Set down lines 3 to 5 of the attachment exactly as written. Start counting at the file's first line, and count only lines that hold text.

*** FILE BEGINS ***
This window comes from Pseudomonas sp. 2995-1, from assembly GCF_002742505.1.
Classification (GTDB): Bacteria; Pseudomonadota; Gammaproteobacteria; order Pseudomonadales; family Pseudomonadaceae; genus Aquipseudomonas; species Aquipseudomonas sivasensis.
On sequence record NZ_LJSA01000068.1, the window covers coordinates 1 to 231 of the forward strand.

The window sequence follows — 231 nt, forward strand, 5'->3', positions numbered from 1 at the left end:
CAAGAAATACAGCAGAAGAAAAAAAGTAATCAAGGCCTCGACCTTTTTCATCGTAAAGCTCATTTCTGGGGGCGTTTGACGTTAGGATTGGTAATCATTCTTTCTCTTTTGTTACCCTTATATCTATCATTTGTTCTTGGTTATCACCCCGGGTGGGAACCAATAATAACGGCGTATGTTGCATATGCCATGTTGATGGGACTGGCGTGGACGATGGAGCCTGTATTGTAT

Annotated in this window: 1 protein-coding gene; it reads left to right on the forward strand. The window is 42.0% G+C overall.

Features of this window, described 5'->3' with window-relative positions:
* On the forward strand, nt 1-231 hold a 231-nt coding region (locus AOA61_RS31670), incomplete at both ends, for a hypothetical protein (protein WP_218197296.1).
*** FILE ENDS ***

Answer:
On sequence record NZ_LJSA01000068.1, the window covers coordinates 1 to 231 of the forward strand.

The window sequence follows — 231 nt, forward strand, 5'->3', positions numbered from 1 at the left end:
CAAGAAATACAGCAGAAGAAAAAAAGTAATCAAGGCCTCGACCTTTTTCATCGTAAAGCTCATTTCTGGGGGCGTTTGACGTTAGGATTGGTAATCATTCTTTCTCTTTTGTTACCCTTATATCTATCATTTGTTCTTGGTTATCACCCCGGGTGGGAACCAATAATAACGGCGTATGTTGCATATGCCATGTTGATGGGACTGGCGTGGACGATGGAGCCTGTATTGTAT